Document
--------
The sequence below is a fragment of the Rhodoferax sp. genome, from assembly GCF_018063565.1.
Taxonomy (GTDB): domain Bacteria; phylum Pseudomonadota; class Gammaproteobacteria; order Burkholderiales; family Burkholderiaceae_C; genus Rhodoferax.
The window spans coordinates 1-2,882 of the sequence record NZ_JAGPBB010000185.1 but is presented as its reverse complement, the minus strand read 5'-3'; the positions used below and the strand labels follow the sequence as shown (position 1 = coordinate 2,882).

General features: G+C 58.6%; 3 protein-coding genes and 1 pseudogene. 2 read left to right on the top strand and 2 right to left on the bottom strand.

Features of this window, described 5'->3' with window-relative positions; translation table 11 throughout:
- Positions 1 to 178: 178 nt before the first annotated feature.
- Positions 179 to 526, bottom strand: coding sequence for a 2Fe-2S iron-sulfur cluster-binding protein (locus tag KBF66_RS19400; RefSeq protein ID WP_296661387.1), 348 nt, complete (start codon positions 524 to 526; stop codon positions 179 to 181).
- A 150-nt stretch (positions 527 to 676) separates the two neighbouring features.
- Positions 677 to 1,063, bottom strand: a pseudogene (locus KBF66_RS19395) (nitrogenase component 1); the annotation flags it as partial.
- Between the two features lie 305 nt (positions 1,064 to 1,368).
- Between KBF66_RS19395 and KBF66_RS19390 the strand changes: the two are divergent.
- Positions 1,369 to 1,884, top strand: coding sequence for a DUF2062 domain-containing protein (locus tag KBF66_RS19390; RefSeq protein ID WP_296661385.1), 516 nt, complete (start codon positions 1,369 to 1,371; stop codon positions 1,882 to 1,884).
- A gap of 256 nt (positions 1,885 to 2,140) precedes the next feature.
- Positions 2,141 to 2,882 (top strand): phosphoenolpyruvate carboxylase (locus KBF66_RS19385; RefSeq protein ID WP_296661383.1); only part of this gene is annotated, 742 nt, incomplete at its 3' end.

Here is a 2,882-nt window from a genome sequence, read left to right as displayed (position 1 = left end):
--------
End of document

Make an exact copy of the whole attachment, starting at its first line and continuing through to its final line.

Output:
The sequence below is a fragment of the Rhodoferax sp. genome, from assembly GCF_018063565.1.
Taxonomy (GTDB): domain Bacteria; phylum Pseudomonadota; class Gammaproteobacteria; order Burkholderiales; family Burkholderiaceae_C; genus Rhodoferax.
The window spans coordinates 1-2,882 of the sequence record NZ_JAGPBB010000185.1 but is presented as its reverse complement, the minus strand read 5'-3'; the positions used below and the strand labels follow the sequence as shown (position 1 = coordinate 2,882).

General features: G+C 58.6%; 3 protein-coding genes and 1 pseudogene. 2 read left to right on the top strand and 2 right to left on the bottom strand.

Features of this window, described 5'->3' with window-relative positions; translation table 11 throughout:
- Positions 1 to 178: 178 nt before the first annotated feature.
- Positions 179 to 526, bottom strand: coding sequence for a 2Fe-2S iron-sulfur cluster-binding protein (locus tag KBF66_RS19400; RefSeq protein ID WP_296661387.1), 348 nt, complete (start codon positions 524 to 526; stop codon positions 179 to 181).
- A 150-nt stretch (positions 527 to 676) separates the two neighbouring features.
- Positions 677 to 1,063, bottom strand: a pseudogene (locus KBF66_RS19395) (nitrogenase component 1); the annotation flags it as partial.
- Between the two features lie 305 nt (positions 1,064 to 1,368).
- Between KBF66_RS19395 and KBF66_RS19390 the strand changes: the two are divergent.
- Positions 1,369 to 1,884, top strand: coding sequence for a DUF2062 domain-containing protein (locus tag KBF66_RS19390; RefSeq protein ID WP_296661385.1), 516 nt, complete (start codon positions 1,369 to 1,371; stop codon positions 1,882 to 1,884).
- A gap of 256 nt (positions 1,885 to 2,140) precedes the next feature.
- Positions 2,141 to 2,882 (top strand): phosphoenolpyruvate carboxylase (locus KBF66_RS19385; RefSeq protein ID WP_296661383.1); only part of this gene is annotated, 742 nt, incomplete at its 3' end.

Here is a 2,882-nt window from a genome sequence, read left to right as displayed (position 1 = left end):